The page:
1. Handling EvidenceOne of the most important qualities of a historian is the ability to discern the reliability and objectiveness of the sources that we handle. Unlike mathematicians or engineers, historians evidence is collected through very subjective (non-scientific) methods, and separating the objective “truths” from their human context is the most arduous task. For this reason we, historians, are the ones who read all of the footnotes at the end of the book, or read conflicting accounts of what is presented to better determine the objectivity of the source.
2. A fresh take on old ideasOne of the first lessons that I learned as a history major was that if you think you have something interesting to say, it has already been said a thousand times. How then are you supposed to make novel and insightful contributions in a field when bright minds have been at work for centuries? This is the challenge that excited me the most about History as a subject. For this reason, I am immensely proud of the papers that I wrote.
3. Everything is obvious
Finally, a historical perspective allows you to take a wide angle view of problems and challenges when you approach them. When I am under a lot of pressure to get something huge done and feel that I don’t have the resources or skills to execute it puts me at ease to think back to the many people who have accomplished a great feat largely thought to be impossible at the time. My music start-up set out to reinvent the iPod, and it was a big part of our pitch to remind potential investors and hires about how the iPod came out of nowhere to dominate the market, and how such a small thing catapulted Apple into the world’s most valuable company.
Today, I spend most of my time between Unix and Photoshop and at times even wonder how in the world a degree in history has prepared me for any of this. But something about searching Stack Overflow for a solution through mountains of conflicting solutions reminds me of all those nights spent late in the library searching thousands of pages for one sentence that is going to prove my thesis. When I’m in a meeting with a client and they ask me what’s special about my technology I flash back to my seminar classes while I (without thinking) rattle off the history of the entire industry and why this is the future. I could go on and on about how my degree has helped me in my daily life but I would recommend you reading the article. I only share my two cents because I hope that there is some high school senior or college freshman out there who loves history but still wants to be employed when they graduate.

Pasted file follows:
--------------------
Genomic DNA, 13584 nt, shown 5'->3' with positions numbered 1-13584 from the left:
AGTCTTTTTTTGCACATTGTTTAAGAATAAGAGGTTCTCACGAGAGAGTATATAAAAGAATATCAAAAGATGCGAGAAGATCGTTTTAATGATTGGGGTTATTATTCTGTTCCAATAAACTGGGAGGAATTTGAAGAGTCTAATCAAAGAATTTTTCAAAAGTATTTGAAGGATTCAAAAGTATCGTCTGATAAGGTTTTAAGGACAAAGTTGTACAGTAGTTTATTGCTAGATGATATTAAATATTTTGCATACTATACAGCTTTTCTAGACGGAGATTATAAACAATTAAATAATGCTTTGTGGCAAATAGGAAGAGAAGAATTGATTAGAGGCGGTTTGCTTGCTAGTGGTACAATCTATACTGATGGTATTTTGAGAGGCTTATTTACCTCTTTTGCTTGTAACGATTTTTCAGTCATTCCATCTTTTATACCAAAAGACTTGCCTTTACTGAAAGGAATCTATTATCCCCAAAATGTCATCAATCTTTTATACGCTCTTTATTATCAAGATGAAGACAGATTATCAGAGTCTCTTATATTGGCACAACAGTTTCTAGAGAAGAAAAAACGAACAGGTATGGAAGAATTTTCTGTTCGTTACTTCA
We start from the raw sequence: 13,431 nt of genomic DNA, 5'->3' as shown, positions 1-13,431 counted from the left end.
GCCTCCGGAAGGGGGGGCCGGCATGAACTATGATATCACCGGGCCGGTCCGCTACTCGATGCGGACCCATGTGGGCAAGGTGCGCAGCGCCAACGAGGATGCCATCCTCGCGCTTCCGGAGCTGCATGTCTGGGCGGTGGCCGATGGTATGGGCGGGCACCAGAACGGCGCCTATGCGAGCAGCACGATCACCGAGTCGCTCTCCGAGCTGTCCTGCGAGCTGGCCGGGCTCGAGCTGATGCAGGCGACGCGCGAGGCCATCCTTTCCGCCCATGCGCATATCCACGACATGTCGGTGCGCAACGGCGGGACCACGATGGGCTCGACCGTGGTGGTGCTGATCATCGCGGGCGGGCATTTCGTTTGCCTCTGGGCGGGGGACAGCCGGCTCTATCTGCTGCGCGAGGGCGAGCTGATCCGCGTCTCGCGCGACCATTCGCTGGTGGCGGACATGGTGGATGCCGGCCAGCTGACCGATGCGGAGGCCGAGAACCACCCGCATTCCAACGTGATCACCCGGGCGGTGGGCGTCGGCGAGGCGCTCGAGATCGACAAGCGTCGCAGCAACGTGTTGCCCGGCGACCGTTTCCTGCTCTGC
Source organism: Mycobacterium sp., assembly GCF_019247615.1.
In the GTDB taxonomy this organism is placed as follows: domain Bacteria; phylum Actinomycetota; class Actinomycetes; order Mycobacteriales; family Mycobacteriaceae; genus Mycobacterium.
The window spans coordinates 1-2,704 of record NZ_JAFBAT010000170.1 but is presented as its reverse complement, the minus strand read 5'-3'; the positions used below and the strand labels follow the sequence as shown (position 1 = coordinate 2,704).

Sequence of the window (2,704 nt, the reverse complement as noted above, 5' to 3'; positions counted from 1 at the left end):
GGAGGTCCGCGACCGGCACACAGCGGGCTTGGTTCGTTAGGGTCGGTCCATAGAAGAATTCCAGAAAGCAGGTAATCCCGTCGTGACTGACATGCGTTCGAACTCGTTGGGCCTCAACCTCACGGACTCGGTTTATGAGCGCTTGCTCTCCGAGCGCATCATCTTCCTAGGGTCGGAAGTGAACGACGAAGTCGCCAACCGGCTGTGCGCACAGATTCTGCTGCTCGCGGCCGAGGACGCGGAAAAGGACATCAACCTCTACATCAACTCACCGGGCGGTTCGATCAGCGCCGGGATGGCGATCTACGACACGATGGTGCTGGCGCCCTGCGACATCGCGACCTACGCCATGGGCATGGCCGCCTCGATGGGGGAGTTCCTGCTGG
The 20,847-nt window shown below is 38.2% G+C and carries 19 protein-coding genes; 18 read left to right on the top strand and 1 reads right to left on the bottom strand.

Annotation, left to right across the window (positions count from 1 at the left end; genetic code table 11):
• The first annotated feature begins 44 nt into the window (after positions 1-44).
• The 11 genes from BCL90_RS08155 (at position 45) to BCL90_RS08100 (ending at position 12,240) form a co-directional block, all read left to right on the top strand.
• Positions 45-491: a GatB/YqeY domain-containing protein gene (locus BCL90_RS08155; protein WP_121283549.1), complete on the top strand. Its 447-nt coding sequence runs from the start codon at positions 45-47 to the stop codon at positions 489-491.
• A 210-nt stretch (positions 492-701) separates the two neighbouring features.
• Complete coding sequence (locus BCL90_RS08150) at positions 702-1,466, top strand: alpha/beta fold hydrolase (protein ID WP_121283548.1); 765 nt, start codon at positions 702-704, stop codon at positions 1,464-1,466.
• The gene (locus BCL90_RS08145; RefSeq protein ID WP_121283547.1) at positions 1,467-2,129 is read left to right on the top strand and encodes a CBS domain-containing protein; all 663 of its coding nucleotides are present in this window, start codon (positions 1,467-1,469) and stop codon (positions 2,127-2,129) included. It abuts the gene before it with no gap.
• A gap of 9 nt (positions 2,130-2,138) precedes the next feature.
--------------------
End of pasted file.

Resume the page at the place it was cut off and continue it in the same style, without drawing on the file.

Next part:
A story about Kobe Bryant, as told by a professional trainer who worked with Bryant this past Summer, for the Olympics:
I’ve been a professional athletic trainer for about 16 years and have been able to work with a range of athletes from the high school to professional level. Right now I run in a clinic in Cincinnati and have most recently been training with some players on the Bengals.
I activated my reddit account just a moment ago and because I’ve been seeing the videos of Kobe’s most recent dunks and the comments you guys have had to share I decided I might as well chime in what I know about the man. And let me just state by saying that this story doesn’t touch on anything we don’t know about Kobe but rather that he simply is not human when he is working on his craft.